Intertextuality: Ezekiel 36 and John 3

We grew up with the term “cross-reference”.  Some study bibles are studded liberally with cross references – some for vocabulary, others for larger concepts or ideas.  When it is felt that one biblical text is reflective of another, the term is “intertextuality.”

We were reading Walter Kaiser in his book “The Promise Plan of God”.  In his discussion of Ezekiel 36, which speaks of being washed and of getting a new heart and a new spirit, he suggests that passage explains Jesus comment in John 3:10. 

See for yourself –

Ezekiel 36:25-27
    I will sprinkle clean water on you, and you shall be clean from all your uncleannesses, and from all your idols I will cleanse you. [26] And I will give you a new heart, and a new spirit I will put within you. And I will remove the heart of stone from your flesh and give you a heart of flesh. [27] And I will put my Spirit within you, and cause you to walk in my statutes and be careful to obey my rules.

John 3:5-10
    Jesus answered, “Truly, truly, I say to you, unless one is born of water and the Spirit, he cannot enter the kingdom of God. [6] That which is born of the flesh is flesh, and that which is born of the Spirit is spirit. [7] Do not marvel that I said to you, ‘You must be born again.’ [8] The wind blows where it wishes, and you hear its sound, but you do not know where it comes from or where it goes. So it is with everyone who is born of the Spirit.”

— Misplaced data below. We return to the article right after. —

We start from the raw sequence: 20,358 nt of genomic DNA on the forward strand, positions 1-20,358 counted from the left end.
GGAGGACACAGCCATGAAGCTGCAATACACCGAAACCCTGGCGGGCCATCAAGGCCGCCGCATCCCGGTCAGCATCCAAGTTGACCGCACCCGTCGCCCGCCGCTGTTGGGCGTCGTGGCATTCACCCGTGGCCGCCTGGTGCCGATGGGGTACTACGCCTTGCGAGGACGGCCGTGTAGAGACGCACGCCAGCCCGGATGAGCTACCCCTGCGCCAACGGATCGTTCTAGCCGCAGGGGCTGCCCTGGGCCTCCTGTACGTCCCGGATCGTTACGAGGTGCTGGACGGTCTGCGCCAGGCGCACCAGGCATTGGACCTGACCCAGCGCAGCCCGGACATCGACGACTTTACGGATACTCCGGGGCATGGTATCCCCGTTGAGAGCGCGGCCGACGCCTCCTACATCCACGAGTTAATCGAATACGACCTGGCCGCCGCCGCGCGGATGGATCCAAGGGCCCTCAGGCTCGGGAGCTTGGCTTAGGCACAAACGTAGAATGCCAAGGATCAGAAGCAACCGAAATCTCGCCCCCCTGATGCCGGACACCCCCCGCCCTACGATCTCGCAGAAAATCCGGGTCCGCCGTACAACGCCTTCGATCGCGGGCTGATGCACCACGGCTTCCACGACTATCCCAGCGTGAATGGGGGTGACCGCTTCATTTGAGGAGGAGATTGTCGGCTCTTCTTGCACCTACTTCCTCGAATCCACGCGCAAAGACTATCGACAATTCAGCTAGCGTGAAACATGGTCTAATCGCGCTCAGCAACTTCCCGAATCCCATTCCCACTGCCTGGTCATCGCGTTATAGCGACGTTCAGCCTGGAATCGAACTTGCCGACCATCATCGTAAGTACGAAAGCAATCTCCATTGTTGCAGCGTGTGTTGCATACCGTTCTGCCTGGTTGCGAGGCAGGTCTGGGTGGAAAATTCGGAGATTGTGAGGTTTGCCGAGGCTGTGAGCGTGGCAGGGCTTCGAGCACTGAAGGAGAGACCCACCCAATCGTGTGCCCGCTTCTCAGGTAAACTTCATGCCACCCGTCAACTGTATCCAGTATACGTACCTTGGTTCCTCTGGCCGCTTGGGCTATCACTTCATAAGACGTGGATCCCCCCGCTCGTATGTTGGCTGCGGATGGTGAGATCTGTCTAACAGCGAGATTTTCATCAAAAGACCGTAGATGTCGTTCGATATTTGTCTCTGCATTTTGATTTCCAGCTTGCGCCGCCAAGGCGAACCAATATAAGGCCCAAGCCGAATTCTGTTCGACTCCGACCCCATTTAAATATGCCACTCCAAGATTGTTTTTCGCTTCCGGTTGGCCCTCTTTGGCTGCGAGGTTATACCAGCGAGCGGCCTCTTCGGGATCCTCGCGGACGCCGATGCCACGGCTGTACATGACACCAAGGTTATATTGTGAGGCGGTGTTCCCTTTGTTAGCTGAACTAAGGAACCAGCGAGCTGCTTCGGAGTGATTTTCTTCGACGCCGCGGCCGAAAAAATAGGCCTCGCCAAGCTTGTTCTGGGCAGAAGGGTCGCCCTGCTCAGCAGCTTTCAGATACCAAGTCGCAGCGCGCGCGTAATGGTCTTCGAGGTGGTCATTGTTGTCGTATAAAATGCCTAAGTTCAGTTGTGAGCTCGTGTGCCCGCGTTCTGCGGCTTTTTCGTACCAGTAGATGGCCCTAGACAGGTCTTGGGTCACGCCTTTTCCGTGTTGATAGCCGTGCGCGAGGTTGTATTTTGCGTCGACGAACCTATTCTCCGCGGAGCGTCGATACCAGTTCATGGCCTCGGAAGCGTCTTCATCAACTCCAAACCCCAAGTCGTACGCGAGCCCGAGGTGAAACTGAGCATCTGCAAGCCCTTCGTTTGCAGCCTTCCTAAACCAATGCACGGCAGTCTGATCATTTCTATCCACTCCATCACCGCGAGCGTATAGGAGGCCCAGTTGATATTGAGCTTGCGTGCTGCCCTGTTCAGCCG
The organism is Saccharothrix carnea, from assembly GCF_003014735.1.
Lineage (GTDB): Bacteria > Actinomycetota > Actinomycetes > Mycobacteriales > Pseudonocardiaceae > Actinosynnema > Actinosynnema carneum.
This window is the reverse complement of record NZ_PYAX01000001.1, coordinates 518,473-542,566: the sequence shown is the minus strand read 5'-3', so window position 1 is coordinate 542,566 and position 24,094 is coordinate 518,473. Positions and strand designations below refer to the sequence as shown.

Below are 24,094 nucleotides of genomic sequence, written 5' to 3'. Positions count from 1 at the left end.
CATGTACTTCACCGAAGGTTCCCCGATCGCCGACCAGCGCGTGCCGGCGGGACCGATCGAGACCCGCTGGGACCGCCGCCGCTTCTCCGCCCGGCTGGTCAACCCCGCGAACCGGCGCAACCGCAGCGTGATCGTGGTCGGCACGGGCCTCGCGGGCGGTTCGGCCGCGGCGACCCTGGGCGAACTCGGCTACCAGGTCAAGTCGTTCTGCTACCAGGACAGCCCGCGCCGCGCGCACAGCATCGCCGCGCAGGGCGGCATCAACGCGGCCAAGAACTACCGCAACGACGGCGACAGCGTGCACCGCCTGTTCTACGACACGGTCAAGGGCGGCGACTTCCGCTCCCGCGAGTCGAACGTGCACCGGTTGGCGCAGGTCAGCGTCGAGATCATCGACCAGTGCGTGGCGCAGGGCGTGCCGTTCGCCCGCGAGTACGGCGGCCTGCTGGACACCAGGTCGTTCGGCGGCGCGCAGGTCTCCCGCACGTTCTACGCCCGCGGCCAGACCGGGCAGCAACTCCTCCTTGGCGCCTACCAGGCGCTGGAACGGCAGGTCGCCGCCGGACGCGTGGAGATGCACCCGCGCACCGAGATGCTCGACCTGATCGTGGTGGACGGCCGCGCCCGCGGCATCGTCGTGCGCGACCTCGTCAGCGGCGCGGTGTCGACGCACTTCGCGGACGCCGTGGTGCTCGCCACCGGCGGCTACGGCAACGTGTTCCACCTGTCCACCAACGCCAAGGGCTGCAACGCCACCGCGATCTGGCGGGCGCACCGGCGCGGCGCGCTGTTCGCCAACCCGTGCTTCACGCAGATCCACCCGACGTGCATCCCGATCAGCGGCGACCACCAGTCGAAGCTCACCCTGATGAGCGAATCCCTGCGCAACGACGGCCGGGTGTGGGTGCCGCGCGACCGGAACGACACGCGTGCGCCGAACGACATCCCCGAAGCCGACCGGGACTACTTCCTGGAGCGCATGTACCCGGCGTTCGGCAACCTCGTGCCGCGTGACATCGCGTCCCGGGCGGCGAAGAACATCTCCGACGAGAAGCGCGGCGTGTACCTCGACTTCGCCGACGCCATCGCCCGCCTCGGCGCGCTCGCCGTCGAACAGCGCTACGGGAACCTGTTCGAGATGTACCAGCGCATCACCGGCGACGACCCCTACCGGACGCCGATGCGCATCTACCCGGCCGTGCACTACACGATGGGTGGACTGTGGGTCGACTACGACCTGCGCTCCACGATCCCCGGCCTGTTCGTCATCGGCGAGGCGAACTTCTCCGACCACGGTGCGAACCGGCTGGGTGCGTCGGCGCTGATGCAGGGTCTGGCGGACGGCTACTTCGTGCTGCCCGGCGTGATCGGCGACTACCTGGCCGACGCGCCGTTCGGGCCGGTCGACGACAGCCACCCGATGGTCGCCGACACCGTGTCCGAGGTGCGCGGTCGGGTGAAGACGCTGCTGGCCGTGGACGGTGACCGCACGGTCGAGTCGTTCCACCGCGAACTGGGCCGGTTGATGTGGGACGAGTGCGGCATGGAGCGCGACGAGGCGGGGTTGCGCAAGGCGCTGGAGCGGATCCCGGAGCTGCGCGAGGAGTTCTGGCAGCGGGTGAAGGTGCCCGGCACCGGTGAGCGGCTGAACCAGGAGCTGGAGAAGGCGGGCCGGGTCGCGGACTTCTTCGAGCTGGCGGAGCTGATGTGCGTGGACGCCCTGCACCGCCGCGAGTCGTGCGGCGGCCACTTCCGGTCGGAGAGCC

[9] Nicodemus said to him, “How can these things be?” [10] Jesus answered him, “Are you the teacher of Israel and yet you do not understand these things?”

Mere similarity in vocabulary is not enough to show the connection. 

Kaiser says,

“No wonder Jesus marveled that Nicodemus did not know about the new birth and the work of the Holy Spirit (Jn 3:10).  As a teacher of the Jews, he should have been familiar with this passage, and therefore the teaching on this subject.”

 p. 210

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One thought on “Intertextuality: Ezekiel 36 and John 3

  1. Foound in Wikipedia-
    Aparently the term is in vogue with post-modern literary criticism. “Some examples of intertextuality in literature include:

    East of Eden (1952) by John Steinbeck: A retelling of the story of Genesis, set in the Salinas Valley of Northern California.

    Ulysses (1918) by James Joyce: A retelling of Homer’s Odyssey, set in Dublin.

    The Dead Fathers Club (2006) by Matt Haig: A retelling of Shakespeare’s Hamlet, set in modern England.

    A Thousand Acres (1991) by Jane Smiley: A retelling of Shakespeare’s King Lear, set in rural Iowa.

    Perelandra (1943) by C. S. Lewis: Another retelling of the story of Genesis, also leaning on Milton’s Paradise Lost, but set on the planet Venus.”

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